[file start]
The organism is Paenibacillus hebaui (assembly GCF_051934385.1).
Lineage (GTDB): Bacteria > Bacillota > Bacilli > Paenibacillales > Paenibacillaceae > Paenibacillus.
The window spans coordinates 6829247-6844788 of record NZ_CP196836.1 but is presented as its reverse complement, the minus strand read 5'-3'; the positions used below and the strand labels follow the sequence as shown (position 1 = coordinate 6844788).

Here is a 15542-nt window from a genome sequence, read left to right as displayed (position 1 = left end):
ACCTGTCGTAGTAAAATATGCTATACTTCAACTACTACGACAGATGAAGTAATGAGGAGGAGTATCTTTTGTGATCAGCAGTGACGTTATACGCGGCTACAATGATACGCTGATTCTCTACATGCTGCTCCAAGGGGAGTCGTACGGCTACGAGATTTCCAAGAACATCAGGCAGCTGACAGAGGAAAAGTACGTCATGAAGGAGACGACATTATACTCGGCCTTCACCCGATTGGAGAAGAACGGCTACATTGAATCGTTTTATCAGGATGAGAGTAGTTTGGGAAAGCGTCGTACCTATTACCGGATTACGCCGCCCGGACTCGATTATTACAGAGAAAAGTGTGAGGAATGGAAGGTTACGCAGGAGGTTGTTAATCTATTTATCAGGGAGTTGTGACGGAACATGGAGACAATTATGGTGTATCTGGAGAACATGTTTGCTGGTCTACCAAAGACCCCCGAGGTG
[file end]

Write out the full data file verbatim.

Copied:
The organism is Paenibacillus hebaui (assembly GCF_051934385.1).
Lineage (GTDB): Bacteria > Bacillota > Bacilli > Paenibacillales > Paenibacillaceae > Paenibacillus.
The window spans coordinates 6829247-6844788 of record NZ_CP196836.1 but is presented as its reverse complement, the minus strand read 5'-3'; the positions used below and the strand labels follow the sequence as shown (position 1 = coordinate 6844788).

Here is a 15542-nt window from a genome sequence, read left to right as displayed (position 1 = left end):
ACCTGTCGTAGTAAAATATGCTATACTTCAACTACTACGACAGATGAAGTAATGAGGAGGAGTATCTTTTGTGATCAGCAGTGACGTTATACGCGGCTACAATGATACGCTGATTCTCTACATGCTGCTCCAAGGGGAGTCGTACGGCTACGAGATTTCCAAGAACATCAGGCAGCTGACAGAGGAAAAGTACGTCATGAAGGAGACGACATTATACTCGGCCTTCACCCGATTGGAGAAGAACGGCTACATTGAATCGTTTTATCAGGATGAGAGTAGTTTGGGAAAGCGTCGTACCTATTACCGGATTACGCCGCCCGGACTCGATTATTACAGAGAAAAGTGTGAGGAATGGAAGGTTACGCAGGAGGTTGTTAATCTATTTATCAGGGAGTTGTGACGGAACATGGAGACAATTATGGTGTATCTGGAGAACATGTTTGCTGGTCTACCAAAGACCCCCGAGGTG